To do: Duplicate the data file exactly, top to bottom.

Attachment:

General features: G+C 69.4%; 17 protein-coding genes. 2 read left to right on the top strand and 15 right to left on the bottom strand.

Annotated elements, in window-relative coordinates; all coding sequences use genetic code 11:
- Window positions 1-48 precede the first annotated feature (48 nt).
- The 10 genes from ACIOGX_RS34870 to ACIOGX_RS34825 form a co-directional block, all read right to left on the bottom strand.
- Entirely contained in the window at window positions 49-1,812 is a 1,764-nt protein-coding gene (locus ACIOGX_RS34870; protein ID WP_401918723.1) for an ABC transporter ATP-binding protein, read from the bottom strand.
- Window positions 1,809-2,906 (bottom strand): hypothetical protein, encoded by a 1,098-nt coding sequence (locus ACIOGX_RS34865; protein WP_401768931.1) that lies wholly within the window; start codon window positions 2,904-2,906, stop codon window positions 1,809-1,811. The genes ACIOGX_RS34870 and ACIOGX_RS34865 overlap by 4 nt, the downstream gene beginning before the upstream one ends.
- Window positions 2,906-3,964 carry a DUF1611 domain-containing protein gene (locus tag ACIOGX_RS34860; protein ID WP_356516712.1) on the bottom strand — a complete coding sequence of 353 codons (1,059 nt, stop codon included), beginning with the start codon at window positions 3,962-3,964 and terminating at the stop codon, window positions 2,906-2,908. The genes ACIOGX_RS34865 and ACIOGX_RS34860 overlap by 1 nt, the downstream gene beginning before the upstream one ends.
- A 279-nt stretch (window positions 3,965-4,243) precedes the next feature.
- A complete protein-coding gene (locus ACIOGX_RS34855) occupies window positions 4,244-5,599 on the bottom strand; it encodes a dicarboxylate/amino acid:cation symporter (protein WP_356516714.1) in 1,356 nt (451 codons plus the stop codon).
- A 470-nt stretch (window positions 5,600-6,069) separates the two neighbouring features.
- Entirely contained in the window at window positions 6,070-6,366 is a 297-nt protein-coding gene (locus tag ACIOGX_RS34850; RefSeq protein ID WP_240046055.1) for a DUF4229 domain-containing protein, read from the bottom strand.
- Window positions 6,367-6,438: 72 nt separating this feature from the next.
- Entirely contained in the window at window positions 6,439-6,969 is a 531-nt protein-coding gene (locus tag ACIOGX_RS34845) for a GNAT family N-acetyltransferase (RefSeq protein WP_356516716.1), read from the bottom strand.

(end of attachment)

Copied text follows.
General features: G+C 69.4%; 17 protein-coding genes. 2 read left to right on the top strand and 15 right to left on the bottom strand.

Annotated elements, in window-relative coordinates; all coding sequences use genetic code 11:
- Window positions 1-48 precede the first annotated feature (48 nt).
- The 10 genes from ACIOGX_RS34870 to ACIOGX_RS34825 form a co-directional block, all read right to left on the bottom strand.
- Entirely contained in the window at window positions 49-1,812 is a 1,764-nt protein-coding gene (locus ACIOGX_RS34870; protein ID WP_401918723.1) for an ABC transporter ATP-binding protein, read from the bottom strand.
- Window positions 1,809-2,906 (bottom strand): hypothetical protein, encoded by a 1,098-nt coding sequence (locus ACIOGX_RS34865; protein WP_401768931.1) that lies wholly within the window; start codon window positions 2,904-2,906, stop codon window positions 1,809-1,811. The genes ACIOGX_RS34870 and ACIOGX_RS34865 overlap by 4 nt, the downstream gene beginning before the upstream one ends.
- Window positions 2,906-3,964 carry a DUF1611 domain-containing protein gene (locus tag ACIOGX_RS34860; protein ID WP_356516712.1) on the bottom strand — a complete coding sequence of 353 codons (1,059 nt, stop codon included), beginning with the start codon at window positions 3,962-3,964 and terminating at the stop codon, window positions 2,906-2,908. The genes ACIOGX_RS34865 and ACIOGX_RS34860 overlap by 1 nt, the downstream gene beginning before the upstream one ends.
- A 279-nt stretch (window positions 3,965-4,243) precedes the next feature.
- A complete protein-coding gene (locus ACIOGX_RS34855) occupies window positions 4,244-5,599 on the bottom strand; it encodes a dicarboxylate/amino acid:cation symporter (protein WP_356516714.1) in 1,356 nt (451 codons plus the stop codon).
- A 470-nt stretch (window positions 5,600-6,069) separates the two neighbouring features.
- Entirely contained in the window at window positions 6,070-6,366 is a 297-nt protein-coding gene (locus tag ACIOGX_RS34850; RefSeq protein ID WP_240046055.1) for a DUF4229 domain-containing protein, read from the bottom strand.
- Window positions 6,367-6,438: 72 nt separating this feature from the next.
- Entirely contained in the window at window positions 6,439-6,969 is a 531-nt protein-coding gene (locus tag ACIOGX_RS34845) for a GNAT family N-acetyltransferase (RefSeq protein WP_356516716.1), read from the bottom strand.